Ventures Green is working on various renewable energy projects.
Green or Renewable Energy is energy obtained from natural resources that can be naturally replenished or renewed within a human lifespan, that is, the resource is a sustainable source of energy. Some natural resources, such as moving water, wind and sunshine, are not at risk of depletion from their use for energy production. Biomass, however, is a renewable resource only if its rate of consumption does not exceed its rate of regeneration. See more details on the Natural Resources Canada website here.
See below for details on Geothermal Power, Geo-Exchange Heating and Cooling, Biogas and Solar Photovoltaics (PV).
Did you know that as of Dec 2020 there are still no geothermal power plants in Canada? Iceland pretty much runs on geothermal power and many other places like Europe, Africa and the US have many geothermal power projects already producing clean power using the heat from the core of the earth. Geologically Western Canada is the best place for Geothermal power in Canada and there are a half dozen projects working their way through the approval process. Alberta is like a pin cushion with hundreds of thousands of holes already drilled to produce oil and gas. Many wells produce more hot water than they do oil or gas. Many of these wells can produce water at more than 80 deg C which is all that is needed to produce power at the surface. Alberta has the oil and gas skills needed to do these clean energy projects so we are hoping to see some soon.
Geo-Exchange Heating and Cooling (Not power)
Geo-Exchange or ground source heat pumps are able to heat and cool buildings just using the constant temperature of the ground which exists 10 feet or more below the surface. Notice that this will not produce power but it can easily heat and cool a building. We completed a geo-exchange system for a cabin in 2002 and it is still running perfectly without maintenance. We drilled 3 holes to about 350 feet each to provide heating and cooling to this 7 bedroom cabin. The system uses BC Hydro electricity to circulate the glycol but it costs less than $50 per month. This cabin would have been spending about $6,000 per year in propane to heat and cool to the same level. This system has already paid for itself twice over. This cabin is in Invermere, BC where there is no natural gas available so that leads to the easy payback.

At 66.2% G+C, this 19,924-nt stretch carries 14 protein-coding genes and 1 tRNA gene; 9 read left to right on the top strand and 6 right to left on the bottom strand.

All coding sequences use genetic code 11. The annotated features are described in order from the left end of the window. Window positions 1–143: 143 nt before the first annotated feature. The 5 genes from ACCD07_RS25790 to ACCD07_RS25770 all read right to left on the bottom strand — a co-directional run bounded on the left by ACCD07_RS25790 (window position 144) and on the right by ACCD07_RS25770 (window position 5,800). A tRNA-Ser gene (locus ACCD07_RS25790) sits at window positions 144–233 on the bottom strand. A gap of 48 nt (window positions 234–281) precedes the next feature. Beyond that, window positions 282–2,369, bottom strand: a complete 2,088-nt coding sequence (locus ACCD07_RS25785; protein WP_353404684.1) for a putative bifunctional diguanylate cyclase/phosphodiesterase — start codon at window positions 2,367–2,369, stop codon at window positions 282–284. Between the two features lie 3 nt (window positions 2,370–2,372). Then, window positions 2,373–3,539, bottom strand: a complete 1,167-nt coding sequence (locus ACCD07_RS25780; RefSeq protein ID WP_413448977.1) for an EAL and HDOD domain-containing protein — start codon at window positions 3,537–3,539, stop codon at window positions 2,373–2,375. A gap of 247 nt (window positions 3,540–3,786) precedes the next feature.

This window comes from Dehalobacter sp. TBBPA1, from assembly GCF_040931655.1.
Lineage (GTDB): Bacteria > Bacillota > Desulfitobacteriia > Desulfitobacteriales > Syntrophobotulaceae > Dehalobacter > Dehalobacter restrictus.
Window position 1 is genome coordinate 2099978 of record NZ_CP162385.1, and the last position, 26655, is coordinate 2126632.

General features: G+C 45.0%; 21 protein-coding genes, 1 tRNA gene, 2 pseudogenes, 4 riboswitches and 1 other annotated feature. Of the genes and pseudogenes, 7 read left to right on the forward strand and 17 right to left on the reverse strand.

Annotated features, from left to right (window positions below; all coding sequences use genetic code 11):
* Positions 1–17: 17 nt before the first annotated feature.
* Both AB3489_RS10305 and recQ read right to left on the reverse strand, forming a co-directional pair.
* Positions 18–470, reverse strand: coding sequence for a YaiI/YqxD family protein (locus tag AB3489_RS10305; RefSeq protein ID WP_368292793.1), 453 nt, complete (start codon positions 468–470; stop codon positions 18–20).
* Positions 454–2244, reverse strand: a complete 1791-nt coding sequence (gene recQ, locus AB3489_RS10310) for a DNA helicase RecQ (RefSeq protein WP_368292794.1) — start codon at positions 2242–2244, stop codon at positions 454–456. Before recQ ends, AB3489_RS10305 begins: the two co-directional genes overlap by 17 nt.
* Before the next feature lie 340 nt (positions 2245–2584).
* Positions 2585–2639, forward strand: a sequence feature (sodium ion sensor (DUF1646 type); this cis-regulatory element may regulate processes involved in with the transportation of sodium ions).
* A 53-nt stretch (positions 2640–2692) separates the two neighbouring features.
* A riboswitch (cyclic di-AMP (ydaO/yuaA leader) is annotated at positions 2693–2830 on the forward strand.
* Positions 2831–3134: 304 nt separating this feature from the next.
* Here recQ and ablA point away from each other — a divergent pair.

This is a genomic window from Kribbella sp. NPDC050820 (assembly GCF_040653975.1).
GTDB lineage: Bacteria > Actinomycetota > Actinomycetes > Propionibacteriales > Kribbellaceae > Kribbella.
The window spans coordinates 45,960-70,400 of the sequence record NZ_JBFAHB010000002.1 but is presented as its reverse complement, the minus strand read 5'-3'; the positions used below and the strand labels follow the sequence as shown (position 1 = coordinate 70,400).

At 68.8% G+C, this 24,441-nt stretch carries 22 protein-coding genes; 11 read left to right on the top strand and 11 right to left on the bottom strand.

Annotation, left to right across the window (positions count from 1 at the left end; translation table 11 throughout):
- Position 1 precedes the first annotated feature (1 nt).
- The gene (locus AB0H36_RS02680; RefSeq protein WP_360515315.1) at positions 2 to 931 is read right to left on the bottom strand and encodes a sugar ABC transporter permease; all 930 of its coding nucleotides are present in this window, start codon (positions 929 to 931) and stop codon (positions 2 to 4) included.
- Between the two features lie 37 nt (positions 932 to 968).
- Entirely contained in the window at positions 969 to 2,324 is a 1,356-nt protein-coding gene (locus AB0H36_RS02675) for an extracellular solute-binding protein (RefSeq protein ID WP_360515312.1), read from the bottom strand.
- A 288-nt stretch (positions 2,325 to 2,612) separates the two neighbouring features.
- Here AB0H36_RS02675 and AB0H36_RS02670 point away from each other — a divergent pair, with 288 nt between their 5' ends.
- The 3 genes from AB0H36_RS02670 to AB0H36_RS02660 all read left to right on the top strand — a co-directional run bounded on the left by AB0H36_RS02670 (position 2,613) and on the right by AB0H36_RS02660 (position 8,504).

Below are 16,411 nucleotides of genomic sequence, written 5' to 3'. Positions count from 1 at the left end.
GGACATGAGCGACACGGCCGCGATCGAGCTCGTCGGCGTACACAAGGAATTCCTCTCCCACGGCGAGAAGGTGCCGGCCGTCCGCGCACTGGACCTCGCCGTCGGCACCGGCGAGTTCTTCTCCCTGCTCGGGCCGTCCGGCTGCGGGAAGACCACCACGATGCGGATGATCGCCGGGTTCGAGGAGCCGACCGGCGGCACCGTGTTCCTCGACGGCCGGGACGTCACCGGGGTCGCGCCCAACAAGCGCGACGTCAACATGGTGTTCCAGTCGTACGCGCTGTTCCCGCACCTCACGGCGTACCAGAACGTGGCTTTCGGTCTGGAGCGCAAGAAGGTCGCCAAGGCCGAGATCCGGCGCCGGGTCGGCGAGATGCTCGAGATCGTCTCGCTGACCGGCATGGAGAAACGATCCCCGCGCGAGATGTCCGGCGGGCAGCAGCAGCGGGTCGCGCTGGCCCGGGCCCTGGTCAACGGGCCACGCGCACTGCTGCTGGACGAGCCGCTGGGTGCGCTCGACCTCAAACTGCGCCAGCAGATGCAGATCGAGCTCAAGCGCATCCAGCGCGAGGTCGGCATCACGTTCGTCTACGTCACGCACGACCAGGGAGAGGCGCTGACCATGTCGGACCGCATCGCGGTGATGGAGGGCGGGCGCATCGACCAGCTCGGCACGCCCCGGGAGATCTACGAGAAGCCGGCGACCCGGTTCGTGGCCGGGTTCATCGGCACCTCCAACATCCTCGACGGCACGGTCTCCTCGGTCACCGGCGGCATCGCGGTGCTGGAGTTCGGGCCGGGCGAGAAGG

Alberta already has the largest biogas plant in Canada in Southern Alberta. The technology is proven so all you need is animal or food waste to make power. Alberta also has a lot of this. Each kilogram of waste (manure, food scraps, crop residue) can be easily converted into natural gas which can be used to produce power or heat. The waste in affordably sequestered in an anaerobic chamber to produce natural gas within 3 weeks of entering the system. By-products from these systems include natural fertilizer and compost.
The 2013 floods in Alberta exemplified the power of moving water and how that power can be exploited. We are also considering hydrokinetic or other renewable energy opportunities on this project. The hydrokinetic industry is still in an early stage of commercial development and our group is well positioned to bring innovative and practical solutions to residential, commercial and industrial clients.
Solar Photovoltaic (PV) Frequently Asked Questions (FAQ)
The City of Calgary has also published a solar potential map so click on this link to see if your roof has good solar potential. If your roof is yellow and you want to lower your electricity bill, email or call us for a free solar PV estimate. Contact Us if you want a free solar electric PV assessment for your house or business.
The above picture shows the 30 kW solar array on top of the Hiilhurst Sunnyside Community Association in Calgary that we supported and below are a couple of pictures of Ventures Green solar PV installs in Calgary.
Have you heard of Floating Solar before? A World Bank report in October 2018 "revealed that there is currently 1.1 gigawatt (GW) worth of floating solar around the globe and that the market could potentially support up to 400 GW". Places like China, Japan, Australia, Europe and the US are leading the way on this but these systems make sense for Alberta oil sands tailings ponds as well.
Shown left is a ballasted flat roof 12 panel 3.18 kW array installed in 2017 in NW Calgary.
The panoramic picture on the left is a NetZero 6 kW array in SW Calgary that we installed in the fall of 2018.